Tuesday, January 4, 2011

What Do Wi-Fi Engineers Do?

Wi-Fi Engineers live in a hybrid world. Part of their job involves traditional network engineering such as cabling, routing, switching, firewalls, etc. In addition, they perform many unique tasks involving radio frequency and spectral analysis. But what do they really do?

Here are some of my top things Wi-Fi engineers do:

  1. Answer escalated support calls for every single individual laptop issue, whether it's related to wireless or not
  2. Are constantly called into security meetings, to discuss the same topics, over and over again
  3. Respond to statements about how "wireless networks are inherently insecure / can't be trusted?"... every week, by someone inserting their opinions / 2 cents into something they know nothing about
  4. Regularly work on their laptops while outside / on the roof / in a freezer, at sub-zero temperatures
  5. Appear lost because they are constantly roaming the hallways with a laptop, looking up at the ceiling
  6. Typically have 3 (or more) dongles sticking out of their laptop for some weird reason
  7. Are never available at their desks because they like to walk around (see #5)
  8. Talk gibberish that includes acronyms that even other network engineers don't know the meanings to, such as RSN, WPA, PMK, dBm, etc.
  9. Explain why consumer Wi-Fi routers found at the local electronics store aren't sufficient for use within your organization, despite being 1/5th the cost of what they say they "need"
  10. Request funding for more access points in an area that already has wireless access, citing "behavioral changes in the use of this space" ... blah, blah, blah
  11. Run out and buy the latest portable gadgets once they're available, despite not having any real use for it
  12. Are constantly reading new books, articles, whitepapers. Reading, reading, reading....
What other tasks do Wi-Fi engineers do? Please share your list.




  1. I read point number 1 and had to laugh ... to keep from crying. So true.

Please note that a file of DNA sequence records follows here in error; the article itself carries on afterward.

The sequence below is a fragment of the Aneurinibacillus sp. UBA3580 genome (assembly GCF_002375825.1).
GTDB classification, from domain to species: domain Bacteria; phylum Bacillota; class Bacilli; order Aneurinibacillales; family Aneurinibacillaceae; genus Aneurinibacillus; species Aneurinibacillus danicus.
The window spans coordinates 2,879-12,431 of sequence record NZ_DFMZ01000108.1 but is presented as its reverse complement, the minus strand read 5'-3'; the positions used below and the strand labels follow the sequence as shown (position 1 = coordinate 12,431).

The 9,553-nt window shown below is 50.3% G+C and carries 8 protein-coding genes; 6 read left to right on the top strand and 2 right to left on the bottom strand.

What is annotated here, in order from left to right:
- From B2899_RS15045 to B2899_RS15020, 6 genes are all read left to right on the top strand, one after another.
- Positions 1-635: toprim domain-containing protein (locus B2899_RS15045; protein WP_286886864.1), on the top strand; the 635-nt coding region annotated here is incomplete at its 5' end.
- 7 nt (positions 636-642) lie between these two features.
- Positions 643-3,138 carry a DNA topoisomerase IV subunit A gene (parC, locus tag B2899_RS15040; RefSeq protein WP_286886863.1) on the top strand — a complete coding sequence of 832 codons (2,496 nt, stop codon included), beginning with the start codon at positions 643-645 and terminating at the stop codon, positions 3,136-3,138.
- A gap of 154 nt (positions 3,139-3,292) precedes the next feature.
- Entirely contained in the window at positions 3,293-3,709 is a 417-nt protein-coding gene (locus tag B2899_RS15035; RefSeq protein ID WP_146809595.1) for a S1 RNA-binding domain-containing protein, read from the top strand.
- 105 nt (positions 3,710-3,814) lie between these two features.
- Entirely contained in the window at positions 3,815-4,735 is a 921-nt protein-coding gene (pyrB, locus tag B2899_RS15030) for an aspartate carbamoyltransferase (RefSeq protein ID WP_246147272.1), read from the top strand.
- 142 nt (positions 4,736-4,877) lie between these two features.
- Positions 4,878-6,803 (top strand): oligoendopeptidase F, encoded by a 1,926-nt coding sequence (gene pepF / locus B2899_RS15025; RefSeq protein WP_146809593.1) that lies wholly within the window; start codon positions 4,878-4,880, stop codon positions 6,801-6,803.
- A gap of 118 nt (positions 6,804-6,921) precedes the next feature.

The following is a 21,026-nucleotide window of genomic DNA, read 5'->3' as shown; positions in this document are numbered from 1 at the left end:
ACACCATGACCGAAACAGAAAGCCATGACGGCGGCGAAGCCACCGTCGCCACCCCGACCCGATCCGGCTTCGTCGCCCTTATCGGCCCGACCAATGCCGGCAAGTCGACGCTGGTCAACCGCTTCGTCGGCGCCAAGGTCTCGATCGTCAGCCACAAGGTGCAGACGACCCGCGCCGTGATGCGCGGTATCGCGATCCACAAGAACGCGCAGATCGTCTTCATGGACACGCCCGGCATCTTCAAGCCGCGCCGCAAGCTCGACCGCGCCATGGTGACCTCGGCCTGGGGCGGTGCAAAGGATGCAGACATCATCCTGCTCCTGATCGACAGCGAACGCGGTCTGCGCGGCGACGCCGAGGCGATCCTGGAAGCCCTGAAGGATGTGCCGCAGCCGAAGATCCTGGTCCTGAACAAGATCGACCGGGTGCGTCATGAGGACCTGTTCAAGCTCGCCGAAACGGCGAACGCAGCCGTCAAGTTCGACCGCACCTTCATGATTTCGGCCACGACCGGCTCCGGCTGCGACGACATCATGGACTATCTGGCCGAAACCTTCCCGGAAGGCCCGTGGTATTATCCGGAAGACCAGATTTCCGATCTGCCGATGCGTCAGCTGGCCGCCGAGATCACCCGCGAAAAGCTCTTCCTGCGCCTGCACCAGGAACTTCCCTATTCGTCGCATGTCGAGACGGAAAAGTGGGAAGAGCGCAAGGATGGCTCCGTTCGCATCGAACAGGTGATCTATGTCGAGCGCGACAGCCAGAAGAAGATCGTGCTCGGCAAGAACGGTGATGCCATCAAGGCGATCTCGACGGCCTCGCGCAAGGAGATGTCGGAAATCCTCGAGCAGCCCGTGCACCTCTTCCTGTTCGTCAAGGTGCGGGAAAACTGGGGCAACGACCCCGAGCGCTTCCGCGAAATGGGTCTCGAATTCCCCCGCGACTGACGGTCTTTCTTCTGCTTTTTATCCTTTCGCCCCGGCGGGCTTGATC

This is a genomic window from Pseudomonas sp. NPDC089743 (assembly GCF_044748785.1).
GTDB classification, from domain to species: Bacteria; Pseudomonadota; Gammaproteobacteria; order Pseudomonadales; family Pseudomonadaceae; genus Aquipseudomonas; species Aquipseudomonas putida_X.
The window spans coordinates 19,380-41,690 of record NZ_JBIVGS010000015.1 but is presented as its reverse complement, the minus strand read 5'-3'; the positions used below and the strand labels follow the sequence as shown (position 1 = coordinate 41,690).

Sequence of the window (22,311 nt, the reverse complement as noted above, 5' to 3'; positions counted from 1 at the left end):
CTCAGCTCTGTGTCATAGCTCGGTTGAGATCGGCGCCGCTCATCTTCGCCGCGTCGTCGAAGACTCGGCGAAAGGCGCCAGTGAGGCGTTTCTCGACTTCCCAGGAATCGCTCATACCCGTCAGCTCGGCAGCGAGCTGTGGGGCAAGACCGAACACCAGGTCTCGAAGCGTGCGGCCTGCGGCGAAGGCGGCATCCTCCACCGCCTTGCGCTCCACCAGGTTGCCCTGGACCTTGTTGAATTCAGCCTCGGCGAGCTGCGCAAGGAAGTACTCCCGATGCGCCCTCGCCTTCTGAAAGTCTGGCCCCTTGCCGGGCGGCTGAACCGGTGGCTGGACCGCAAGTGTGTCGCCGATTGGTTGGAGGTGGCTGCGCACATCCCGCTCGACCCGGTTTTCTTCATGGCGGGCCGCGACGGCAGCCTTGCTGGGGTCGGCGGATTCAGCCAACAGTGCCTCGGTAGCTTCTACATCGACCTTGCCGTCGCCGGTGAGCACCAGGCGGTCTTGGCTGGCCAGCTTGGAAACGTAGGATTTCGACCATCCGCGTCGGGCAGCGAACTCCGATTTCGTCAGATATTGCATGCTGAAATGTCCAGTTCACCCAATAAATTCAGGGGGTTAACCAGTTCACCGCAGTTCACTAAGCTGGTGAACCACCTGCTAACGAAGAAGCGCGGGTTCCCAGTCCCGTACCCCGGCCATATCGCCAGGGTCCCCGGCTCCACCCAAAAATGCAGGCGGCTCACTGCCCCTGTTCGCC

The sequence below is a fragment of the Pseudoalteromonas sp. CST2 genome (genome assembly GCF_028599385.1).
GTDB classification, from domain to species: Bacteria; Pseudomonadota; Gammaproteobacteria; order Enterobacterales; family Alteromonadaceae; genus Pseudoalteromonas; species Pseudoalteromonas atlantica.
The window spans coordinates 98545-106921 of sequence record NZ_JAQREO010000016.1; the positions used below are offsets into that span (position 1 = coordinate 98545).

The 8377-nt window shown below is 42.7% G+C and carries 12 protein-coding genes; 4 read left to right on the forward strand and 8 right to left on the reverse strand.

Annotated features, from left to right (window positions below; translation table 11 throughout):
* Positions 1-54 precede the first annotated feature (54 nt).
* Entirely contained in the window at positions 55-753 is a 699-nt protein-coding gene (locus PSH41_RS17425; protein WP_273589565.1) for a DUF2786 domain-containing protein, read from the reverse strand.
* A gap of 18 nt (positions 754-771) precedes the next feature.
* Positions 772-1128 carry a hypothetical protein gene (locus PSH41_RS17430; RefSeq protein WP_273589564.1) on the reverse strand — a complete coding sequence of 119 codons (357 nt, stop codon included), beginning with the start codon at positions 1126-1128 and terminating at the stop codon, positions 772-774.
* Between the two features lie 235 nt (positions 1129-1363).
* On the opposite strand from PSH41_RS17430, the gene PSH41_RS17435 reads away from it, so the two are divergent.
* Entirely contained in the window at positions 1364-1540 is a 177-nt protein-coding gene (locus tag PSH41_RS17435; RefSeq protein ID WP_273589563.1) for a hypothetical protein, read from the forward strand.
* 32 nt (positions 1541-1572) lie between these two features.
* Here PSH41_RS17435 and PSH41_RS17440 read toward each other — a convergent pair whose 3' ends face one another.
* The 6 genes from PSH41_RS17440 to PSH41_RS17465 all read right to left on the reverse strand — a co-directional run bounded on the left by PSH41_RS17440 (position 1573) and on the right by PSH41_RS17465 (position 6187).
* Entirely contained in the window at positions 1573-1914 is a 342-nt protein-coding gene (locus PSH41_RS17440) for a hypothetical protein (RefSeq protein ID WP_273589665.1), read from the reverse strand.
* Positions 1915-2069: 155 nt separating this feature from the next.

I would add:

    1. Constantly explain that 802.11n is not 'all about compression'. This is something I hear a lot.

    2. Find themselves unable to resist visually scanning every building they enter looking for access point placement and brand.

    And the most recent...

    3. Speak to groups of people and explain the difference between a mW and W and why their wireless networks are not going to bake their insides.

  2. Great post! Laughed so hard it hurts.

    I have to send my parents this link. For them I "do computers" ;).

  3. Dan,
    Good additions, especially #2 and #3! I can relate to those.


  4. This is a great post Andrew! My additions would be;
    1. Explain why implementing half the number of APs called for in the design won't give sufficient coverage even though the signal covers the building
    2. Say I told you so when the APs are installed in totally different positions to the design for 'aesthetic' reasons and the wireless still doesn't work.
    3. Have to explain to my boss why just knowing wireless well is a fulltime job and I don't have time to learn the flavor of the week tech he is interested in.
    4. Have to explain to the CEO why all the users complaining about the wireless not working is because the desktop team hasn't been keeping drivers updated and not all clients/chipsets/drivers work the same even though the laptops are from the same manufacturer.

  5. Chris,
    Great additions, all of them. I especially like #4 in your response. Client drivers and performance are typically the weak link and frustration point for most wireless network admins.

    Thanks for your input,

  6. wow, this made me smile today. I think I have done half that list just this morning. I expect to complete the second half by the time I go home.

  7. 1. Explain to users that yes, you have configured their wireless correctly, Windows will connect when it wants to.